[10:26:02] BERMAN: All right. President Trump is said to be infuriated by the "Washington Post" report that he ignored direct instructions from his National Security advisers, not to congratulate Vladimir Putin on his reelection.
Joining me now, CNN political analyst, Matt Viser, CNN commentators, Alice Stewart and Bakari Sellers.
And Matt, you know, there is paranoia. I mean we've seen paranoia before. This is justifiable paranoia. Someone is leaking the innermost conversations of the White House, the advice that his National Security team is giving him. You can understand why the president and chief of staff are upset about this.
MATT VISER, CNN POLITICAL ANALYST: Yes, and within hours too. I mean the president spoke with Vladimir Putin and within hours the "Washington Post" has a report of about what he was supposed to say on the call and what he didn't say. We've had transcripts in the past of some of his calls which are also sort of a breach. But that stuff goes out a little bit wider and there was distance. There was time that passed before we got a look at that.
So I think, you know, if you're in the White House right now and everybody is suspect because that is such a small closely held group of people that has access to that information. So it is very striking and you have to think that John Kelly and the president of the United States are very frustrated at this point.
BERMAN: And Alice Stewart, this tells us that there are people who work very, very closely with the president who don't like what he's doing.
ALICE STEWART, CNN POLITICAL COMMENTATOR: Certainly. And I don't blame the president for being furious. I don't blame John Kelly for being furious. They should find this person. Kick them out of the White House and possibly seek prosecution.
Look, it's a real problem when you have inner circle members of the White House who are more concerned about their perception outside of the Oval Office than their fidelity inside the office. And that's what we have here, someone who is more concerned about what people think they may not be advising the president on. And that's a real problem.
I agree with the fact -- I think he shouldn't have been so congratulatory in his comments to Putin. I think he should have pulled that back quite a bit when you're congratulating a dictator for winning a sham election, that doesn't do a whole lot as leader of the free world and voice of Democracy. I think that's a problem but also what he didn't say on the call. He didn't call out Vladimir Putin for Russian meddling in the election. He didn't bring up the fact that the chemical attack in the UK and I understand the president wants a good relationship with Putin, but sometimes you have to show a little tough love and talk about things that are uncomfortable.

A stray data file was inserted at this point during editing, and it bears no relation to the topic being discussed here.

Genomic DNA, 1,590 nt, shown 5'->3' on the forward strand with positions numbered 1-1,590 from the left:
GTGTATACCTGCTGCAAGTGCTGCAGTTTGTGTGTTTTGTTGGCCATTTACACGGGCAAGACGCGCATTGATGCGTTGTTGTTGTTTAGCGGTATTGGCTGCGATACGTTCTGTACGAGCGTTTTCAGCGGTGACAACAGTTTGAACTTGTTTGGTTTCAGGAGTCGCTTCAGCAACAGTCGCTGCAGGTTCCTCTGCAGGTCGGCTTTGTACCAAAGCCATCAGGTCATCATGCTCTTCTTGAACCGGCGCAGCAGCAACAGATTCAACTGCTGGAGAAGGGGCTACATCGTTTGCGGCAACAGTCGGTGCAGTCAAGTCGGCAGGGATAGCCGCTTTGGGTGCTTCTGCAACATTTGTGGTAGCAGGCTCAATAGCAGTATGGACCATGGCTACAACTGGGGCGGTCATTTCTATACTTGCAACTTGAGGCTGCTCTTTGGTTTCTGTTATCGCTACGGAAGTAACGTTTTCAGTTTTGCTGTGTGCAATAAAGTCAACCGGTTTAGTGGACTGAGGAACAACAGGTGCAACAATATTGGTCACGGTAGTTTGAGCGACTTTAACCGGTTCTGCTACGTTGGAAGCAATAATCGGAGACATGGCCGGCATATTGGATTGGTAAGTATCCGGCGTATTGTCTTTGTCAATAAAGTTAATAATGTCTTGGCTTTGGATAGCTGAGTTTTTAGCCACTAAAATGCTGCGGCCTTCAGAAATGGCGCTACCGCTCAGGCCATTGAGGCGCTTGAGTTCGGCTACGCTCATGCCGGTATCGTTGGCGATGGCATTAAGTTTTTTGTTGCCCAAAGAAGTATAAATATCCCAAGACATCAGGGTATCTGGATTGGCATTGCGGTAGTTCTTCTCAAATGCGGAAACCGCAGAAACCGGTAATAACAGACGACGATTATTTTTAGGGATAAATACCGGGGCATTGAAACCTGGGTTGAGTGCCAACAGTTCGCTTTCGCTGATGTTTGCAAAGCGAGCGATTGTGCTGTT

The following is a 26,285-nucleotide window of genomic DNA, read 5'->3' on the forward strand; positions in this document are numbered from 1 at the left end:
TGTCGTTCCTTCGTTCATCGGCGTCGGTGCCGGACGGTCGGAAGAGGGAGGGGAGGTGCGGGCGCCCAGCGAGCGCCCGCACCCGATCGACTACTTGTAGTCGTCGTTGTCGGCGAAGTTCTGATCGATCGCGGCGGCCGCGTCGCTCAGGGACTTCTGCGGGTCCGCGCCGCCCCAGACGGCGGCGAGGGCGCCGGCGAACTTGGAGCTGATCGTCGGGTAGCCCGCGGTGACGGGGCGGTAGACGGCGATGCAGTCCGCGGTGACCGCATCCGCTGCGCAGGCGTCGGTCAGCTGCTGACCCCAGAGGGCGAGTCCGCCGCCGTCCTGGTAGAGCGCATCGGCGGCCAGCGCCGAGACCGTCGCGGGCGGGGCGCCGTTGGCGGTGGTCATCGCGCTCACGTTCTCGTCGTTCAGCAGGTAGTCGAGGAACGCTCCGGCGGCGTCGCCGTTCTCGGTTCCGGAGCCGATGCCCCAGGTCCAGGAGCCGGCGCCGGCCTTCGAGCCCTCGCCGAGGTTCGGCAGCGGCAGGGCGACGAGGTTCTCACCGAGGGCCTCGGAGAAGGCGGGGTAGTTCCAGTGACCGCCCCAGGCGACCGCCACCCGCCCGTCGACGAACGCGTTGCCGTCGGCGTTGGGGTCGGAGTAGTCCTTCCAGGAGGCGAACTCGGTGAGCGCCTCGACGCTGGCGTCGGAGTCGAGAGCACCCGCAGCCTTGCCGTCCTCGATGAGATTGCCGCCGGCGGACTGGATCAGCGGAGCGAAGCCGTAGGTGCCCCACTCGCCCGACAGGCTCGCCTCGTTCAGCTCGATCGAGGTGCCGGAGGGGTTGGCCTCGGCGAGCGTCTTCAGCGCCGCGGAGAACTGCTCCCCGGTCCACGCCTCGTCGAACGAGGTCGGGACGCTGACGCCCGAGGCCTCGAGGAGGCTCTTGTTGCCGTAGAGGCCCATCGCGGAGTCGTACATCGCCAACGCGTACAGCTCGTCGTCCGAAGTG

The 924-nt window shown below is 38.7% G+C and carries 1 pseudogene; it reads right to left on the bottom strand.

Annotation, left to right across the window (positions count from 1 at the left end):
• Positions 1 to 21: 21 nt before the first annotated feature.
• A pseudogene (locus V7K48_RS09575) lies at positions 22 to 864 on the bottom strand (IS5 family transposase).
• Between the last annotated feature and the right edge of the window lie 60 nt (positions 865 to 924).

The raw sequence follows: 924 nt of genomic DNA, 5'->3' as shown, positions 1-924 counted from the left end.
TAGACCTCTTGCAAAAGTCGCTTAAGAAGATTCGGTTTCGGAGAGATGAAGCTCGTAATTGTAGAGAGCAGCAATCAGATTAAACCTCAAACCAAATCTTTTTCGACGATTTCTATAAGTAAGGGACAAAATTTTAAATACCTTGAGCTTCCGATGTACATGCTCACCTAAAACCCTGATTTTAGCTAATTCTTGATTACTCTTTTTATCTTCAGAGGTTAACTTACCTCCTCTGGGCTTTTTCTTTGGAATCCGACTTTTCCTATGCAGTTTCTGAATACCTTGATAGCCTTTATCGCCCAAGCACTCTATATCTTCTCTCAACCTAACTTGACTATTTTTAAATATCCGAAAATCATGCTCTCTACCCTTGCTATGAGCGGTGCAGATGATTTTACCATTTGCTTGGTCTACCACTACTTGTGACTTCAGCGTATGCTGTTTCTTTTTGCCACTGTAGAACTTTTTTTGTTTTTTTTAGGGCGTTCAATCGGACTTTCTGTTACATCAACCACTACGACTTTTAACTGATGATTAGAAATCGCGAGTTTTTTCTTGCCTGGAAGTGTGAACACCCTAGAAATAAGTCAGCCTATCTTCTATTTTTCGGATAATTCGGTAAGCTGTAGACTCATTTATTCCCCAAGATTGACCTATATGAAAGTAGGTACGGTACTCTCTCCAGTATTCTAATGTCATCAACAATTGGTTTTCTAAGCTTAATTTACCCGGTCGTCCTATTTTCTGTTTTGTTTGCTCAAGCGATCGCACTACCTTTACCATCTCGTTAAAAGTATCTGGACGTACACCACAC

BERMAN: Well, to that point, Bakari, you know, the leak aside, don't the American people deserve to know that their president is congratulating you know the so-called winner of this so-called election that the president didn't bring up election meddling and didn't bring up this nerve agent attack?
BAKARI SELLERS, CNN POLITICAL COMMENTATOR: Well, there are two things. First you have the leak. And we all believe and all know with a good deal of certainty that it came from the National Security apparatus and came from someone on H.R. McMaster's team and it's likely because of the fact that they are tired of the president undermining their work to contain Russia, to punish Russia and to have a strong front against Russia. And I think H.R. McMaster, I mean, to his credit has basically taken on the tried and true professional method of YOLO. I mean you only live once. He feels that he's always under attack.
And so, this is a way that his team is able to fight back and say they are not doing what they should be doing, that being the president, to protect the best interest of the United States. That's first.
And second, Alice hit the nail on the head. I mean we as the American public, we deserve to have a president who is standing up for the best interest of our country. And to congratulate a thug who's a dictator of a country that's practically a gas station right now with a nuclear bomb, after they've done things like meddle in our election, meddle in other country's elections. How you a nerve agent or nerve gas attack on an ally's soil. I mean to not even bring these things up. I believe is malpractice and malfeasance. The American public deserves to know this. I think its two fronts. They can find the leak if they want to, but I'm more concerned about the president's acquiescence to Vladimir Putin's wishes.
BERMAN: I will say this. And again, a lot has happened since 2012. A lot has happened since 2012.